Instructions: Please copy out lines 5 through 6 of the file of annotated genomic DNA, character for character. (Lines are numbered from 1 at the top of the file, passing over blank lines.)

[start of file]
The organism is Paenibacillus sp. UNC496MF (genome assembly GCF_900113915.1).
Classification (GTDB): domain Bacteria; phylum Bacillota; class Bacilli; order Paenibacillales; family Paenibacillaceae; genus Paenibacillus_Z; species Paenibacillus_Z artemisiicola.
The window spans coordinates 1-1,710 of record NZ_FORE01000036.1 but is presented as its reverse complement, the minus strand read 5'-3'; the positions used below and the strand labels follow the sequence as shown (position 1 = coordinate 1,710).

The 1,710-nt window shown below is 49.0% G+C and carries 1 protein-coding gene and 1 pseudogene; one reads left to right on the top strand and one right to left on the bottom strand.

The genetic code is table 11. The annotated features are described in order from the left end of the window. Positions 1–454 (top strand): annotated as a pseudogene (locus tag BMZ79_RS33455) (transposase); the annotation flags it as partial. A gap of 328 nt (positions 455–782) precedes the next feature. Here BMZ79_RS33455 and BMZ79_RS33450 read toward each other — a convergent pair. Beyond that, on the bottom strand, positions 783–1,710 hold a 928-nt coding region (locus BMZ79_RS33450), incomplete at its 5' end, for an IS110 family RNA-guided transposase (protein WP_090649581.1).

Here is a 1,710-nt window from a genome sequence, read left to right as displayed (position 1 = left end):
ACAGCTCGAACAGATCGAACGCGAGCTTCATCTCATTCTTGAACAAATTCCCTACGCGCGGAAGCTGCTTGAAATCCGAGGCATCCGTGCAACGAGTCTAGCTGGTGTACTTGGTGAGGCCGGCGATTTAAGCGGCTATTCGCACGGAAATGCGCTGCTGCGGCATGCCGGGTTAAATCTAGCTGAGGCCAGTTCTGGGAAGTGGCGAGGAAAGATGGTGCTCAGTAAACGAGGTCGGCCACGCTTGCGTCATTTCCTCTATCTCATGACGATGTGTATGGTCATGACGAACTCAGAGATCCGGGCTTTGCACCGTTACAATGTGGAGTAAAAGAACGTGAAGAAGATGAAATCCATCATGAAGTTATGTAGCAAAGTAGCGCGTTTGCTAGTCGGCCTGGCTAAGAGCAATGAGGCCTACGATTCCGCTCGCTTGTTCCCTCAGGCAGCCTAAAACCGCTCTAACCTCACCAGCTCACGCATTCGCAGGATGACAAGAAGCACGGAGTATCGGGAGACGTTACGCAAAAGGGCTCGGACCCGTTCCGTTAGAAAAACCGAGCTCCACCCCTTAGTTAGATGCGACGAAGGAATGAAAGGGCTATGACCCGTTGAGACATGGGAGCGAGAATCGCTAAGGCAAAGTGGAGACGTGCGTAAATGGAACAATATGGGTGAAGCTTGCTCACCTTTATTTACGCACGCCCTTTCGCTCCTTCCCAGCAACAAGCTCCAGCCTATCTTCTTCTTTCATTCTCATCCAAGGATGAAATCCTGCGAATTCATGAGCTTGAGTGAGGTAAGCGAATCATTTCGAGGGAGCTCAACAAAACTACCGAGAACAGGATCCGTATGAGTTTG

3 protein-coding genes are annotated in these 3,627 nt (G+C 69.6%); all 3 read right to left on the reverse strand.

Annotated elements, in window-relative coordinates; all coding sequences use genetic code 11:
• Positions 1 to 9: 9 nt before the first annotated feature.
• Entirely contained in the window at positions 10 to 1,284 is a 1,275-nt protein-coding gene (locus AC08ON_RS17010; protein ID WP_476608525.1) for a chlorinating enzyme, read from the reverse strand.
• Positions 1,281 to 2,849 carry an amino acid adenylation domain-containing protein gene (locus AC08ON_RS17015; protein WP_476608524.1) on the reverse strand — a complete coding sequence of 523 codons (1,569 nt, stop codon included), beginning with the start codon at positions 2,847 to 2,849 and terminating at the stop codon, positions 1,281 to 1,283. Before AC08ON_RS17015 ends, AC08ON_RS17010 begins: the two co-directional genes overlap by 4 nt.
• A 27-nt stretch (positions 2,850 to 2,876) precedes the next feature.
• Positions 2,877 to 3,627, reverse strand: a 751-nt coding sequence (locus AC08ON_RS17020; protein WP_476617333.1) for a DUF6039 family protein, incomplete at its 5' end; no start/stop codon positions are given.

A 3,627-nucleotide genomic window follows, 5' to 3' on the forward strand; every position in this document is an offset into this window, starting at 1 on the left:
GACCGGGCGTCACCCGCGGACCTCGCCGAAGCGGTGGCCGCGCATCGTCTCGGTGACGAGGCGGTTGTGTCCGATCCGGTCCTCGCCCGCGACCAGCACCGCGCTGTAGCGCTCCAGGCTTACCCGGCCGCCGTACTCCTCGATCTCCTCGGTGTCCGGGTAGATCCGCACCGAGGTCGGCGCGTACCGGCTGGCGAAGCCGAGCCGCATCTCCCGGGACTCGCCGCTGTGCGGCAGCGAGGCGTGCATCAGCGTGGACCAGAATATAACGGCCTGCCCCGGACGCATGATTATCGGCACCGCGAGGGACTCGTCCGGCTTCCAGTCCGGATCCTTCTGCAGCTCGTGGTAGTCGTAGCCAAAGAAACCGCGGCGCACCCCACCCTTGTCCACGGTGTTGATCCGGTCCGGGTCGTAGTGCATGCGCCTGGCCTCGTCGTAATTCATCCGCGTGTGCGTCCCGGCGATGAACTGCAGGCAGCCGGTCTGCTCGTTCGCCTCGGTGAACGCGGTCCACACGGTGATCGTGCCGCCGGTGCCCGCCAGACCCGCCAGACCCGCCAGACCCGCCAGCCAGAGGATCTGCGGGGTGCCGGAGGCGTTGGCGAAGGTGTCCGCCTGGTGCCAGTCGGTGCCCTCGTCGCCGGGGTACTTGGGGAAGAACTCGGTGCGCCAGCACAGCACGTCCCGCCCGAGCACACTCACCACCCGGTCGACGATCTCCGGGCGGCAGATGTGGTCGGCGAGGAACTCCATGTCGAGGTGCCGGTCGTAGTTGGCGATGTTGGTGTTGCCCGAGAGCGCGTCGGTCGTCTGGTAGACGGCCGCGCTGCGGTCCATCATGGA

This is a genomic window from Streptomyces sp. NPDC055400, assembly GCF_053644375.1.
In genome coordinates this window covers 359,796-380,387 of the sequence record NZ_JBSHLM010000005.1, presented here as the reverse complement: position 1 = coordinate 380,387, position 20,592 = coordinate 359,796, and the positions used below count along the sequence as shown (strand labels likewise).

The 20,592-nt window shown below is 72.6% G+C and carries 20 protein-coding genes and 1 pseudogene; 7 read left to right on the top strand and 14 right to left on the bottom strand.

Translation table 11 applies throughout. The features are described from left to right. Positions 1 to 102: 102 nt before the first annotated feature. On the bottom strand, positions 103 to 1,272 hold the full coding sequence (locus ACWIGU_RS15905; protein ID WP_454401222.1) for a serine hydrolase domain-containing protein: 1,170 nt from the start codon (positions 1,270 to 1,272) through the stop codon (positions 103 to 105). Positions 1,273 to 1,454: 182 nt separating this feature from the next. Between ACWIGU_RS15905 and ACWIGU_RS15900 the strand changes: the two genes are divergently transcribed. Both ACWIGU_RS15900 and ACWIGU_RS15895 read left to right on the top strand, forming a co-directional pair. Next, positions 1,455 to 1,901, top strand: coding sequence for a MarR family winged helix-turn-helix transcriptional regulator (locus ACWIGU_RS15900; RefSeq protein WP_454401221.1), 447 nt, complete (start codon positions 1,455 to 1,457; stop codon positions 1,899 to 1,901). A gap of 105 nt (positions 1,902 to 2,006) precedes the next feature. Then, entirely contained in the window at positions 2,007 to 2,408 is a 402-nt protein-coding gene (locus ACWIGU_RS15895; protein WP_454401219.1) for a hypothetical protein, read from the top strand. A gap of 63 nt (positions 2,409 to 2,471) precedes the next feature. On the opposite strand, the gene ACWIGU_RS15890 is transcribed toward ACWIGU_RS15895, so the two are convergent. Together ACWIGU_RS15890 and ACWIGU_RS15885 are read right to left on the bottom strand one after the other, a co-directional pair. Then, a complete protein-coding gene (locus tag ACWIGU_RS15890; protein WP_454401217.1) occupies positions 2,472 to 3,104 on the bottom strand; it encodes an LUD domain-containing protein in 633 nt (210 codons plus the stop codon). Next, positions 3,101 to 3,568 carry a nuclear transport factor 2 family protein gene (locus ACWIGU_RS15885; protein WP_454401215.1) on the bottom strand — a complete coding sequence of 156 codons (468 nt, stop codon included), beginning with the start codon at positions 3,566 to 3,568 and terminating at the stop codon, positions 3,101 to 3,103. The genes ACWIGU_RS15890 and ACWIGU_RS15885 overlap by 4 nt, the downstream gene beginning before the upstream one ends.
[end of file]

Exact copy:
The genetic code is table 11. The annotated features are described in order from the left end of the window. Positions 1–454 (top strand): annotated as a pseudogene (locus tag BMZ79_RS33455) (transposase); the annotation flags it as partial. A gap of 328 nt (positions 455–782) precedes the next feature. Here BMZ79_RS33455 and BMZ79_RS33450 read toward each other — a convergent pair. Beyond that, on the bottom strand, positions 783–1,710 hold a 928-nt coding region (locus BMZ79_RS33450), incomplete at its 5' end, for an IS110 family RNA-guided transposase (protein WP_090649581.1).

Here is a 1,710-nt window from a genome sequence, read left to right as displayed (position 1 = left end):